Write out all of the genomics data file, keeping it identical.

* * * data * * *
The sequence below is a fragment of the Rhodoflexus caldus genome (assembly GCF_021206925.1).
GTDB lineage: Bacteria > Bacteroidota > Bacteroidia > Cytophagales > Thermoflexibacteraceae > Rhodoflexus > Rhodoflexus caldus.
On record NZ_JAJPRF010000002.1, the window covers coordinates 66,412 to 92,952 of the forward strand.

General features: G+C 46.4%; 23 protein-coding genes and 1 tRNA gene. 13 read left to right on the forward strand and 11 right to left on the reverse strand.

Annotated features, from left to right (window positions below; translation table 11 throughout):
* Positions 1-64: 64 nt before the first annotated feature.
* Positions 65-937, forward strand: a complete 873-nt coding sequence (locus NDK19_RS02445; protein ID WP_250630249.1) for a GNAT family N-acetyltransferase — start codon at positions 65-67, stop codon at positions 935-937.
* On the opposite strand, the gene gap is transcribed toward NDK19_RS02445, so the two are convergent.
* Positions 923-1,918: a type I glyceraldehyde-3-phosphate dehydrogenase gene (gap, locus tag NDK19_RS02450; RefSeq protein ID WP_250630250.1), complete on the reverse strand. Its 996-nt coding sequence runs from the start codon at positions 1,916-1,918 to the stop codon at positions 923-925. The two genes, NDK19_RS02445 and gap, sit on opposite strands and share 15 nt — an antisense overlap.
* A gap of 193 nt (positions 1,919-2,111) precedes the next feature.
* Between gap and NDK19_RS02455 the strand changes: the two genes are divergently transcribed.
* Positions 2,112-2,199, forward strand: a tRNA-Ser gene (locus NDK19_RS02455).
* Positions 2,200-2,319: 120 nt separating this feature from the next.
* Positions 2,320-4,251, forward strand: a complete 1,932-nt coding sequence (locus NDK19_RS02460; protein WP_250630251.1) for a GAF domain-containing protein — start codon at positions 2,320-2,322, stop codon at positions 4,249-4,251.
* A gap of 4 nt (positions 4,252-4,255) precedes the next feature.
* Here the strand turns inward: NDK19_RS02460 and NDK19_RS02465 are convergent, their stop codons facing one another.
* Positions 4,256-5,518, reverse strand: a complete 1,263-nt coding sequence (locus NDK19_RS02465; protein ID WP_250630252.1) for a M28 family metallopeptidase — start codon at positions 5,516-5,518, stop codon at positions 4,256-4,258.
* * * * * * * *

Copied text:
The sequence below is a fragment of the Rhodoflexus caldus genome (assembly GCF_021206925.1).
GTDB lineage: Bacteria > Bacteroidota > Bacteroidia > Cytophagales > Thermoflexibacteraceae > Rhodoflexus > Rhodoflexus caldus.
On record NZ_JAJPRF010000002.1, the window covers coordinates 66,412 to 92,952 of the forward strand.

General features: G+C 46.4%; 23 protein-coding genes and 1 tRNA gene. 13 read left to right on the forward strand and 11 right to left on the reverse strand.

Annotated features, from left to right (window positions below; translation table 11 throughout):
* Positions 1-64: 64 nt before the first annotated feature.
* Positions 65-937, forward strand: a complete 873-nt coding sequence (locus NDK19_RS02445; protein ID WP_250630249.1) for a GNAT family N-acetyltransferase — start codon at positions 65-67, stop codon at positions 935-937.
* On the opposite strand, the gene gap is transcribed toward NDK19_RS02445, so the two are convergent.
* Positions 923-1,918: a type I glyceraldehyde-3-phosphate dehydrogenase gene (gap, locus tag NDK19_RS02450; RefSeq protein ID WP_250630250.1), complete on the reverse strand. Its 996-nt coding sequence runs from the start codon at positions 1,916-1,918 to the stop codon at positions 923-925. The two genes, NDK19_RS02445 and gap, sit on opposite strands and share 15 nt — an antisense overlap.
* A gap of 193 nt (positions 1,919-2,111) precedes the next feature.
* Between gap and NDK19_RS02455 the strand changes: the two genes are divergently transcribed.
* Positions 2,112-2,199, forward strand: a tRNA-Ser gene (locus NDK19_RS02455).
* Positions 2,200-2,319: 120 nt separating this feature from the next.
* Positions 2,320-4,251, forward strand: a complete 1,932-nt coding sequence (locus NDK19_RS02460; protein WP_250630251.1) for a GAF domain-containing protein — start codon at positions 2,320-2,322, stop codon at positions 4,249-4,251.
* A gap of 4 nt (positions 4,252-4,255) precedes the next feature.
* Here the strand turns inward: NDK19_RS02460 and NDK19_RS02465 are convergent, their stop codons facing one another.
* Positions 4,256-5,518, reverse strand: a complete 1,263-nt coding sequence (locus NDK19_RS02465; protein ID WP_250630252.1) for a M28 family metallopeptidase — start codon at positions 5,516-5,518, stop codon at positions 4,256-4,258.